The first argument that brother Jackson uses to establish his case is based on a textual variation found in John 14:14.  Generally, it is not a good idea to base an argument on a textual variation—and especially one with so little authority behind it that neither the King James nor the New King James put it in the text (although the New King James mentions it in a footnote).  Below is the text as found in the New King James:


“And whatever you ask in My name, that I will do, that the Father may be glorified in the Son.  If you ask anything in My name, I will do it” (John 14:13-14).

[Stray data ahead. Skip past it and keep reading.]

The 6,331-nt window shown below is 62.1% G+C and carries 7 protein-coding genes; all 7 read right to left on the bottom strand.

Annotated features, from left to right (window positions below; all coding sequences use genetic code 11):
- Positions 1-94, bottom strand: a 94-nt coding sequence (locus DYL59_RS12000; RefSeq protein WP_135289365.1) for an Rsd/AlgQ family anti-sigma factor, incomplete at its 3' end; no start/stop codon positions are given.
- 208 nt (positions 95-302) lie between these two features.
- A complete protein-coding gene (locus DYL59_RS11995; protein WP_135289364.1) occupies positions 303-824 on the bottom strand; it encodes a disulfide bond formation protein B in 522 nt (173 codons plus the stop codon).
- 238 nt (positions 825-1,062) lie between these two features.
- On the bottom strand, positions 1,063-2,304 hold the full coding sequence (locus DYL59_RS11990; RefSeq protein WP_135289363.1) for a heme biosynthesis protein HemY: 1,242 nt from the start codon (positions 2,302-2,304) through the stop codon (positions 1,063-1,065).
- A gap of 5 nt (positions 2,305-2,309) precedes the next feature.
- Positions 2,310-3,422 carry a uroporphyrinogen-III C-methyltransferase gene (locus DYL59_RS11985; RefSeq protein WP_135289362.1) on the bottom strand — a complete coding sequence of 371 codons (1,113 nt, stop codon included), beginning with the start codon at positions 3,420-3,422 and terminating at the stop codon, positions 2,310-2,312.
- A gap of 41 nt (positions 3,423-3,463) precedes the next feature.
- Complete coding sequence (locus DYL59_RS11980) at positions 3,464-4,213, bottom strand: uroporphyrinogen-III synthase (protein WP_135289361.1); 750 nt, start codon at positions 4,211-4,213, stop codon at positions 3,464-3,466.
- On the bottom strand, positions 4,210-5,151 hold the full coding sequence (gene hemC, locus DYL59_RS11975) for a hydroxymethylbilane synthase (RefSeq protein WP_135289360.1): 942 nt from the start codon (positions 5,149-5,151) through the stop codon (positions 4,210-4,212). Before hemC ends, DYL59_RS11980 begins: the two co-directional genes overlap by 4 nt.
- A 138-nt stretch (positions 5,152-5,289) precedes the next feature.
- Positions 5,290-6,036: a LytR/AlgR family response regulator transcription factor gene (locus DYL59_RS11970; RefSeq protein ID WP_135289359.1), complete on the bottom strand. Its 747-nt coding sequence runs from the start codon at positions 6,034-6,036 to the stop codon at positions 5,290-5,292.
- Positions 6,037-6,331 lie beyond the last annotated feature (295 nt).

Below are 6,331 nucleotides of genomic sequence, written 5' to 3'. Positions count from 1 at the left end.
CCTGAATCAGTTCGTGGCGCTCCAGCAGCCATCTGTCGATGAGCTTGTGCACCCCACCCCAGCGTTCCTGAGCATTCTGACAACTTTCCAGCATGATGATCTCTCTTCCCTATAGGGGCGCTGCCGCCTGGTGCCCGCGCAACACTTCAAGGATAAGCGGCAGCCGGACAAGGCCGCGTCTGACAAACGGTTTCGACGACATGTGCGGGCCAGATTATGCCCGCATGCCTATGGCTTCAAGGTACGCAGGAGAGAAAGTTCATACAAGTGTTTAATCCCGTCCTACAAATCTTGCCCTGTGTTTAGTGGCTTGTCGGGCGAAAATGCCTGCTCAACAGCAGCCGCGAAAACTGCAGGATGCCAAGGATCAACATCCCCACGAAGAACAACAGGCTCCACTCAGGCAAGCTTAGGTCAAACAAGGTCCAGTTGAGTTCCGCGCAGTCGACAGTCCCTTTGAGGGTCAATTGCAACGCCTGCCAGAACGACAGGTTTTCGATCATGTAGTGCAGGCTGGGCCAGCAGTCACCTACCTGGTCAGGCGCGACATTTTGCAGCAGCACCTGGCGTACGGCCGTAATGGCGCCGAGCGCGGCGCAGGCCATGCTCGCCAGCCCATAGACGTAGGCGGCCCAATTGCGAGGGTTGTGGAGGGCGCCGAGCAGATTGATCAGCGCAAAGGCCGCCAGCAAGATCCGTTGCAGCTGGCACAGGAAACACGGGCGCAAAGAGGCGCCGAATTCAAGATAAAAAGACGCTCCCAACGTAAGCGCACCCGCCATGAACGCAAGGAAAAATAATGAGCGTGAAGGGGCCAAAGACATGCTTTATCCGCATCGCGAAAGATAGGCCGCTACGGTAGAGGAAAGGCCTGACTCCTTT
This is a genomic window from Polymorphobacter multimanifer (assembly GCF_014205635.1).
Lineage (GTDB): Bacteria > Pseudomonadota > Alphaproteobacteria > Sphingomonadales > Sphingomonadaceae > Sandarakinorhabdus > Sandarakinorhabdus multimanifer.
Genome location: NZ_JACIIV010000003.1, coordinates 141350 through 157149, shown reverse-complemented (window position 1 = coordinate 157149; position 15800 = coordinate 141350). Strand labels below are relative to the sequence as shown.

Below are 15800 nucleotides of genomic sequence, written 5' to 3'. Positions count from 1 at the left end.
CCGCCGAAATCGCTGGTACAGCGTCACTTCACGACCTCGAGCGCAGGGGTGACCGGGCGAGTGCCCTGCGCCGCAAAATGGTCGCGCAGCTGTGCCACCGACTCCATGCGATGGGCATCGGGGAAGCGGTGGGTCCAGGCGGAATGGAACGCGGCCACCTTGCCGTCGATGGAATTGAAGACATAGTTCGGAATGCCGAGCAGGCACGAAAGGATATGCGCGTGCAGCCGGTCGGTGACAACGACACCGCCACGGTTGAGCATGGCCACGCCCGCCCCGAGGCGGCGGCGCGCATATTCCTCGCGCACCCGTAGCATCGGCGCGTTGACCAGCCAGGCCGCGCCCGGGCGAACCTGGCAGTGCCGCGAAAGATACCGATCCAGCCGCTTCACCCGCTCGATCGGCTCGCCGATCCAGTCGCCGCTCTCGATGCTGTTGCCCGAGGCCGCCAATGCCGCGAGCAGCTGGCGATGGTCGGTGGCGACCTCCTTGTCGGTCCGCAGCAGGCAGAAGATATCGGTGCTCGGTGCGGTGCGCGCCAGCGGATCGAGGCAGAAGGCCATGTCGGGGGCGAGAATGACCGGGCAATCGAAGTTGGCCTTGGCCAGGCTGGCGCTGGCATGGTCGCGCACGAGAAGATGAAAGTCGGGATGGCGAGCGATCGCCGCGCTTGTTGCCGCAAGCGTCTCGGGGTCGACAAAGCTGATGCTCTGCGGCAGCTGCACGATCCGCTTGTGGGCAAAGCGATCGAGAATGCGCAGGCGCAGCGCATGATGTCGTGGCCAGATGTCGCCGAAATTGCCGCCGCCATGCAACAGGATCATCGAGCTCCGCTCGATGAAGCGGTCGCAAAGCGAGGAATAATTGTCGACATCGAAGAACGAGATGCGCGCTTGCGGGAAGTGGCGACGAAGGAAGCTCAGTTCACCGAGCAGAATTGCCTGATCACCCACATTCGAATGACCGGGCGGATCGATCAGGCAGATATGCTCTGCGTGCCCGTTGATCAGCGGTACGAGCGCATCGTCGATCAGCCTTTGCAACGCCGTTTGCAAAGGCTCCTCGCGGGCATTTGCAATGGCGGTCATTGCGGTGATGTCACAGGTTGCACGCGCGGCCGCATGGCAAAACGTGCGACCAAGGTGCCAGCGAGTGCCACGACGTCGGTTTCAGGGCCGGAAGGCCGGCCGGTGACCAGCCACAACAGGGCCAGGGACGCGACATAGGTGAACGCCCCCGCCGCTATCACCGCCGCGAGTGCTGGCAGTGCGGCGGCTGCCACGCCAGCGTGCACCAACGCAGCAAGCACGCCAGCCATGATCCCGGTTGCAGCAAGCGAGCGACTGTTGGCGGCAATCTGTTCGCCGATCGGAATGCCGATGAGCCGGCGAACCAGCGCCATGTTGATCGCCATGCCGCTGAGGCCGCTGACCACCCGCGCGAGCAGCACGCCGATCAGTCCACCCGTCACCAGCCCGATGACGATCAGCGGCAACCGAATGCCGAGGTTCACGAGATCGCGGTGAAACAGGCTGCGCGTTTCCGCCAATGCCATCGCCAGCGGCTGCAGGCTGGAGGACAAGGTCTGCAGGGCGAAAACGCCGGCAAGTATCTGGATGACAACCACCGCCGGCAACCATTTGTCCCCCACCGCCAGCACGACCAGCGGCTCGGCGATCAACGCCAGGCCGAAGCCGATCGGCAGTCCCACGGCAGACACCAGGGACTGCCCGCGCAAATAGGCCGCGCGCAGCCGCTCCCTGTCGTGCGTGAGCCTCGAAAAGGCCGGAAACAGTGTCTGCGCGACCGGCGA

Notice, as per what has already been presented, that 1) Jesus uses the term Father, and 2) He expects them to ask the Father in His name.  So how do some translations differ?  They add the word me.  Jackson quotes from the ESV: “If you ask me anything in my name, I will do it” (emph, GWS).  First, this writer prefers to capitalize pronouns that refer to Deity, which the ESV fails to do.  Second (and more important), however, is the fact that adding me to the sentence makes it, at the very least, redundant, and possibly nonsensical.  Why would the disciples ask Jesus something in the name of Jesus?!  The hypothetical situation thus created is almost humorous.  The disciples ask of Jesus a certain thing, and He answers: “By whose authority do you ask this blessing?”  The disciples answer, “Uh, by your authority, Lord.”  Hmm.  Without the me, the verse is consistent with all the other verses.  This addition of me leaves the impression that such may have been done in order to justify the practice of praying to Jesus. (See previous article on NIV’s addition of “Me.”)